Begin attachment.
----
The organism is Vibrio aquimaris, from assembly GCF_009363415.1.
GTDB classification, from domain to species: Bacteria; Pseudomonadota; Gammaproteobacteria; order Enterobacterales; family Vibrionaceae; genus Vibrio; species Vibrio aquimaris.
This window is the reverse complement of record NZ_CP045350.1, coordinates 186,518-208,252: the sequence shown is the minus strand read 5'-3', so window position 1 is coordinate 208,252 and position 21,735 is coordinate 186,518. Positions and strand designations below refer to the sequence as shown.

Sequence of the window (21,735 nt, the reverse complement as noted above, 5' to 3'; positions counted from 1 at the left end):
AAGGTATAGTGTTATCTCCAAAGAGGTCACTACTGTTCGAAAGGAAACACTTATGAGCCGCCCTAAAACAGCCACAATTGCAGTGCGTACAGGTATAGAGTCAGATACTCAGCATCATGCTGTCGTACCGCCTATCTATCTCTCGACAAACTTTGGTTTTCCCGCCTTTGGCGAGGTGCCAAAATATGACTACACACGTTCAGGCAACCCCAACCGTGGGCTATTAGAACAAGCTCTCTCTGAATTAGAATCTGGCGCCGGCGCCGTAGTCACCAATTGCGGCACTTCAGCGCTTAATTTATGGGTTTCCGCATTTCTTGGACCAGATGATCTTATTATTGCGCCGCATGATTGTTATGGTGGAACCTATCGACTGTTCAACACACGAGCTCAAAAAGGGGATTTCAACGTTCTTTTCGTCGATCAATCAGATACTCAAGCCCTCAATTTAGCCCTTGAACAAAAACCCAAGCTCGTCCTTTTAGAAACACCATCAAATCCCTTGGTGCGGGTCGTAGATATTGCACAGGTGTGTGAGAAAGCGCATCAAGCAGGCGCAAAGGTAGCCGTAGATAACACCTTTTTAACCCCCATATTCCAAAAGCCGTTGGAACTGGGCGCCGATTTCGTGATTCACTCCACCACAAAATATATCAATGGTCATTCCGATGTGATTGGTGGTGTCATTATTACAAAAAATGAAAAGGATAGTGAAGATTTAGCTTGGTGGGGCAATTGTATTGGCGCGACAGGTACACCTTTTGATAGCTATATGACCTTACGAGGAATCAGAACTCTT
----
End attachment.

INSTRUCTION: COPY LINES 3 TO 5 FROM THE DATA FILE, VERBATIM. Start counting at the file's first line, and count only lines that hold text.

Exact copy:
This window is the reverse complement of record NZ_CP045350.1, coordinates 186,518-208,252: the sequence shown is the minus strand read 5'-3', so window position 1 is coordinate 208,252 and position 21,735 is coordinate 186,518. Positions and strand designations below refer to the sequence as shown.

Sequence of the window (21,735 nt, the reverse complement as noted above, 5' to 3'; positions counted from 1 at the left end):
AAGGTATAGTGTTATCTCCAAAGAGGTCACTACTGTTCGAAAGGAAACACTTATGAGCCGCCCTAAAACAGCCACAATTGCAGTGCGTACAGGTATAGAGTCAGATACTCAGCATCATGCTGTCGTACCGCCTATCTATCTCTCGACAAACTTTGGTTTTCCCGCCTTTGGCGAGGTGCCAAAATATGACTACACACGTTCAGGCAACCCCAACCGTGGGCTATTAGAACAAGCTCTCTCTGAATTAGAATCTGGCGCCGGCGCCGTAGTCACCAATTGCGGCACTTCAGCGCTTAATTTATGGGTTTCCGCATTTCTTGGACCAGATGATCTTATTATTGCGCCGCATGATTGTTATGGTGGAACCTATCGACTGTTCAACACACGAGCTCAAAAAGGGGATTTCAACGTTCTTTTCGTCGATCAATCAGATACTCAAGCCCTCAATTTAGCCCTTGAACAAAAACCCAAGCTCGTCCTTTTAGAAACACCATCAAATCCCTTGGTGCGGGTCGTAGATATTGCACAGGTGTGTGAGAAAGCGCATCAAGCAGGCGCAAAGGTAGCCGTAGATAACACCTTTTTAACCCCCATATTCCAAAAGCCGTTGGAACTGGGCGCCGATTTCGTGATTCACTCCACCACAAAATATATCAATGGTCATTCCGATGTGATTGGTGGTGTCATTATTACAAAAAATGAAAAGGATAGTGAAGATTTAGCTTGGTGGGGCAATTGTATTGGCGCGACAGGTACACCTTTTGATAGCTATATGACCTTACGAGGAATCAGAACTCTT